Tuesday, December 12, 2017

Fostering Truth and Reconciliation One Generation at a Time

In his story for Museum 2040, Omar Eaton-Martinez posits a future in which the United States establishes its own Truth and Reconciliation Commission (TRC) to deal with the “atrocities and long-term impact of the genocide of First Nation peoples, enslavement of Africans, and incongruent immigration policies towards non-white peoples.” Futures studies teaches us that every plausible future has a toe hold in the present, so Omar’s story sent me in search of museums already formally involved in truth and reconciliation. Canada created a TRC in 2008 to address the damage inflicted by the Canadian residential schools that systematically separated indigenous children from their families. Cara Krmpotich,  Director and Associate Professor in the Museum Studies program at the Faculty of Information, University of Toronto, has worked extensively with museums engaged in reconciliation work, and in today’s guest post she envisions where that work may lead us by the year 2040.

Just over a generation ago, in 2015, the Truth and Reconciliation Commission (TRC) released its final report and Calls to Action in Canada. The truth it brought to light was the history of Indigenous children being taken from their families and placed in Residential Schools with the goal of assimilating them into Euro-Canadian, Christian society. It continues to inspire reconciliation between Indigenous and non-Indigenous Canadians, but less public reconciliations are also happening within Indigenous families and communities. Back then, one of the lead Commissioners of the TRC, Justice Murray Sinclair, suggested that since the residential school experience spanned seven generations, the work of reconciliation would likely take multiple generations as well. Following this advice, our museum started thinking in generations.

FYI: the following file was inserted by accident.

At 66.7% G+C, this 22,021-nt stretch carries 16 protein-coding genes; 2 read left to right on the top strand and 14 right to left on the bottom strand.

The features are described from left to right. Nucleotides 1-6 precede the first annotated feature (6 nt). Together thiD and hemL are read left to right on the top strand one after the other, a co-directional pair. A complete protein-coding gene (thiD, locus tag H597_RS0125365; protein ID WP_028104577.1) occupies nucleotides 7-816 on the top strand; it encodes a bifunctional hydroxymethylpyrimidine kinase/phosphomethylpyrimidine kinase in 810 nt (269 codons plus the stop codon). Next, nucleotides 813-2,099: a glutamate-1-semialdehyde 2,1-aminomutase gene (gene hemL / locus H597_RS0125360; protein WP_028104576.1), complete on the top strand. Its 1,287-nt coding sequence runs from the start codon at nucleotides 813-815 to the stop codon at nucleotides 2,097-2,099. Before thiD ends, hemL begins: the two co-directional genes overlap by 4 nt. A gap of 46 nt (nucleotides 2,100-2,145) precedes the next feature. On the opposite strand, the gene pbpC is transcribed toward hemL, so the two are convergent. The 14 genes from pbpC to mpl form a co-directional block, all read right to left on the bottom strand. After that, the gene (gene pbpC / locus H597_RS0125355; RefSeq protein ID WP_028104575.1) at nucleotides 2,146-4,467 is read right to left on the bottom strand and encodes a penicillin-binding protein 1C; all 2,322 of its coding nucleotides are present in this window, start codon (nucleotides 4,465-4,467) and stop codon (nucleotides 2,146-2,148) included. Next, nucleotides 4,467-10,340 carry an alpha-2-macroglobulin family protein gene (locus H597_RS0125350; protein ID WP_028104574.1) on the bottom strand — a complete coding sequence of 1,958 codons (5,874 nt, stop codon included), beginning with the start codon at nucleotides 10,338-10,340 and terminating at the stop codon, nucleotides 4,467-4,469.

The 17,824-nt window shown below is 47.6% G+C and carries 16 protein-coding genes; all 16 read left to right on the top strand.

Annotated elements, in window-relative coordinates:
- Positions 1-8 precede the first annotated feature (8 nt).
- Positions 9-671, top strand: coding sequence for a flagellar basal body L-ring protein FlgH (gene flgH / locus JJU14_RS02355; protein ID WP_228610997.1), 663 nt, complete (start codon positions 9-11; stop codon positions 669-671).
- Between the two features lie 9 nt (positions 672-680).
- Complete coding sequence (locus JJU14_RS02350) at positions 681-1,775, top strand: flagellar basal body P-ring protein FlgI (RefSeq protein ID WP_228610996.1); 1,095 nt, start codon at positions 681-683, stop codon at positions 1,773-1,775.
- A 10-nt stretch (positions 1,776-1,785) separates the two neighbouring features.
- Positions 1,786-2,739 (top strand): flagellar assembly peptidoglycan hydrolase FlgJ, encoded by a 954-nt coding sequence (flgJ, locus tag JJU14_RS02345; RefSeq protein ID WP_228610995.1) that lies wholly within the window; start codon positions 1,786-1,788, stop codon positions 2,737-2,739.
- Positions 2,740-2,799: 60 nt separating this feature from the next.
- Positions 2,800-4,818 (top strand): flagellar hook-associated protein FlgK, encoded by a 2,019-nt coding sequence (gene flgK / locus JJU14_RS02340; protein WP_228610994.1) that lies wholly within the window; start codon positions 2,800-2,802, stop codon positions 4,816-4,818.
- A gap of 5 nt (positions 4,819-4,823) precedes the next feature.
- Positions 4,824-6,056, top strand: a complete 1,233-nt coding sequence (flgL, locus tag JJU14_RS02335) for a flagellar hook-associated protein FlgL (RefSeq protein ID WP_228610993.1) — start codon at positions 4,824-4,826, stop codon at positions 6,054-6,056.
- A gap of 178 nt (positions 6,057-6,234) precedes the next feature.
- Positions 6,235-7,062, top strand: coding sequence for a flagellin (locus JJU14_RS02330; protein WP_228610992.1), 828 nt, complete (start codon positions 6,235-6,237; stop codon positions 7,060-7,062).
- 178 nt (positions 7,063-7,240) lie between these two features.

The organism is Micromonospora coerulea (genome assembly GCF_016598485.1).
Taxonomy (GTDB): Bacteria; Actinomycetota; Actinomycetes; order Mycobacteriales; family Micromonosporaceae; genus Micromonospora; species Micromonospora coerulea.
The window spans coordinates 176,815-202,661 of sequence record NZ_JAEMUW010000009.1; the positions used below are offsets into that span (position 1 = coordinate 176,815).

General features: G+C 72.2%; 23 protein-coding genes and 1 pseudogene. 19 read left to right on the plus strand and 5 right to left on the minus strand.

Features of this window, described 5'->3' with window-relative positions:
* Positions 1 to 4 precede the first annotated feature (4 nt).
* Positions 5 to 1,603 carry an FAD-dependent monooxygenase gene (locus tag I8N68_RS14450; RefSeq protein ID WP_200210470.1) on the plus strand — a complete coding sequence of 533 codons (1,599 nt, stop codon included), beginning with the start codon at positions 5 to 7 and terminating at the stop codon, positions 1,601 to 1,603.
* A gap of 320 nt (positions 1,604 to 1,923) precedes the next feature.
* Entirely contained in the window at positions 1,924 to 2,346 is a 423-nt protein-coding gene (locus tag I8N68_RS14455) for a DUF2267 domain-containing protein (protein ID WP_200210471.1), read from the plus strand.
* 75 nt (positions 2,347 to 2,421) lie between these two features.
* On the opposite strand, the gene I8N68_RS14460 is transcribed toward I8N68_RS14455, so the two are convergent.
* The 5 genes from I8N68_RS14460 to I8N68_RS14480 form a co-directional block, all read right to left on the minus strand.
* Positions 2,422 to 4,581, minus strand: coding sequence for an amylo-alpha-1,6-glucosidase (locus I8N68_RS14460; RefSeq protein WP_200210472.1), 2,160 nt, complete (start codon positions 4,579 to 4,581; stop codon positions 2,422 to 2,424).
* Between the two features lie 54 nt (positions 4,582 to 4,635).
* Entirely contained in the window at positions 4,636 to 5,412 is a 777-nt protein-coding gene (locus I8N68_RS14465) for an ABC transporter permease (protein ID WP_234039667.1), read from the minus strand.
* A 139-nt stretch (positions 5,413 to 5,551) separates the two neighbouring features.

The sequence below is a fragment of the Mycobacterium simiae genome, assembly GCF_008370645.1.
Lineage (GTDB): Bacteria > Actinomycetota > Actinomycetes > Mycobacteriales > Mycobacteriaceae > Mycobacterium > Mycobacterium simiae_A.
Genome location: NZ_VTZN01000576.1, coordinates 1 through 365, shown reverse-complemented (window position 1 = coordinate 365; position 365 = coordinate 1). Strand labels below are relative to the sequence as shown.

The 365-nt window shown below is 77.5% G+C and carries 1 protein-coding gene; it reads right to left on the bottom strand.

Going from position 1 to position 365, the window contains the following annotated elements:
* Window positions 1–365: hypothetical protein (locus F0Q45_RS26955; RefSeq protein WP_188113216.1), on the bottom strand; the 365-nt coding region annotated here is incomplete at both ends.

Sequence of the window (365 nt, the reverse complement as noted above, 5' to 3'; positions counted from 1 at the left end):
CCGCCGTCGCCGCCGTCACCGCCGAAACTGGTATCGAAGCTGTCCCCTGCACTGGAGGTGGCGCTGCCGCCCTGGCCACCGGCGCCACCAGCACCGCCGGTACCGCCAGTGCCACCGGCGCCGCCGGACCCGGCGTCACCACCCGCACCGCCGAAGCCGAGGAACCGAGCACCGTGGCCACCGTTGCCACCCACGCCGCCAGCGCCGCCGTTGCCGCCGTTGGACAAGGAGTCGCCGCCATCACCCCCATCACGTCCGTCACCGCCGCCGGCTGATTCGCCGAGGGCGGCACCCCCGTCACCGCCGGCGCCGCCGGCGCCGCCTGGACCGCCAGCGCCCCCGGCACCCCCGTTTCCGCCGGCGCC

Although the TRC focused on Residential Schooling in Canada, it opened a much larger conversation about decolonization. Those of us trained in anthropology and ethnographic museums, thought we had been “decolonizing the museum” for many years prior to the TRC. There was the Native American Graves Protection and Repatriation Act in the US, the Assembly of First Nations and Canadian Museums Association Task Force Report in Canada, and constant conversations about collaboration, access, and post-colonialism. But in the wake of the TRC, the sense of power and purpose shifted. Museums were pushed to consider radical alternatives grounded in Indigenous sovereignty.

Aboriginal and non-Aboriginal representatives from 4Rs Youth
Movement present the 4Rs drum made by Nisga'a artist
Mike Dangeli, as an expression of reconciliation at the Truth and
Reconciliation Commission Alberta National Event, March 2014.
 

At our museum, we chose to listen to one message in particular: Give It All Away and Start Again. In 2016 Lakota artist and professor, Dana Claxton, suggested this action at the spring meeting of the
Canadian Art Museum Directors Organization, and soon after that her fellow artist, Tania Willard, transformed the sentiment into a work of art. Many institutions came up with rationales for why they couldn’t act on this suggestion. Our museum – a municipal museum like many others across the country – decided to dedicate our first generation of reconciliation work to “Giving it All Away.” We are now embarking on our second generation of work, which is to “Start Again,” with the re-creation of collections representing Indigenous peoples, built from scratch with full and informed consent.

Giving It All Away took a lot of time, starting with the effort to rally staff and board members to the cause. A few people resigned over this decision, but at least they didn’t try to stop what we were doing. We took the advice of Indigenous leaders to begin our reconciliation work by starting locally. It took time to earn the trust of Indigenous nations—but trust is at the heart of reconciliation.